Whether filling my gas tank at a full-service station (whatever happened to the man who squeegees the windshield?) or dining handsomely at a five-star restaurant, my service expectation does not waiver. I’ll admit it, I’m a service snob.
I had the pleasure of dining at Scalini Fedeli in Tribeca, New York last Saturday evening. The restaurant had been recommended by a friend so I asked around, read reviews and visited their website. Everything I heard and read piqued my interest and raised my level of anticipation for a wonderful dining experience. As always, the real test is always in the actual experience and everyone at Scalini Fedeli lived up to my expectations and more, delivering one notch above throughout the evening.
From the first glass of champagne to the mascarpone gelato and every course between, the cuisine was the icing on the cake, an accompaniment to the style, elegance and impeccable service.
My standards are simple; I know what I want, I ask for it. If the provider cannot or does not meet my needs, I don’t return. I’m not mean or obnoxious, I don’t make a scene, I simply take them off my radar.
Is that what happens after a real estate transaction? Do we deliver a less-than-memorable experience that results in buyers taking us off their radar? I’d venture to say yes. In 2008 nearly 50% of buyers worked with an agent who was referred to them. Interestingly, only 11% worked with the same agent in their next transaction. This very revealing statistic raises two questions. Where did they go, and why didn’t they come back? The answer to the first question doesn’t matter – they’re gone. The answer to the second however, can open the door to more repeat business for real estate agents.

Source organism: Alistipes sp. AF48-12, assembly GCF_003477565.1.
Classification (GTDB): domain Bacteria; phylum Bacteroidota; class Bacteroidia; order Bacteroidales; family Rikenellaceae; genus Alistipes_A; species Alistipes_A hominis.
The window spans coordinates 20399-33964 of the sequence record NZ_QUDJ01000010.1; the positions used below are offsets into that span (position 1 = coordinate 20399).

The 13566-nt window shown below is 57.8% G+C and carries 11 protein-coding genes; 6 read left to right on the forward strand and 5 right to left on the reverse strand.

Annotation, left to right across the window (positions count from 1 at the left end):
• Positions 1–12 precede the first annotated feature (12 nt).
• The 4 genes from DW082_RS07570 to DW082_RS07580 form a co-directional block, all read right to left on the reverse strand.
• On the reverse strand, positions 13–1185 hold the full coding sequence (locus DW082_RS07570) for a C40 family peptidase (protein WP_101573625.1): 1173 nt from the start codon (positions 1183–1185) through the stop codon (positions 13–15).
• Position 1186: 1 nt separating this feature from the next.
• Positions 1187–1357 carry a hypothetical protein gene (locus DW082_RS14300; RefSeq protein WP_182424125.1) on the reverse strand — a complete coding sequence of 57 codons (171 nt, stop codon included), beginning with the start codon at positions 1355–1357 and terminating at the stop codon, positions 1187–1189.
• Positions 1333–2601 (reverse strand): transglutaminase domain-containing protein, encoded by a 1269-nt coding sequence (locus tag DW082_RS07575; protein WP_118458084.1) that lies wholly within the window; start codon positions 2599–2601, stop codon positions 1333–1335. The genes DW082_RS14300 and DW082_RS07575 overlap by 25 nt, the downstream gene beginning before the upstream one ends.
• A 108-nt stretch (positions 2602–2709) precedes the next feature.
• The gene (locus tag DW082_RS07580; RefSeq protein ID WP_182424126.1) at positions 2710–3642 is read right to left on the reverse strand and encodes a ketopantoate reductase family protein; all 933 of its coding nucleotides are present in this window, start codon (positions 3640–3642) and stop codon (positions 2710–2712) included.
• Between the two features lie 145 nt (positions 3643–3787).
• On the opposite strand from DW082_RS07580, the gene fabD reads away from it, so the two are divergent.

Buyers tells us the most important thing we can do for them is help them find the right home to purchase, which doesn’t sound like a very tall order yet home moving ranks third among the most stressful life experiences according to the Employee Relocation Council and that’s where the service experience, not merely service, comes into play.
Here are five things I would do if I was working with buyers today:
1. I would ask, not tell. It’s about them, not you.
2. I would work to uncover their motivation, not just their goal.
3. I would make certain my standards of business align with their expectations.
4. I would follow through with checkpoints and make adjustments along the way to be sure I was meeting and exceeding expectations.
5. I would think to myself, what would I do if I were getting paid 10% commission, and then deliver on that no matter what I was paid.
Finding the right home should be the icing on the cake in the service experience for buyers.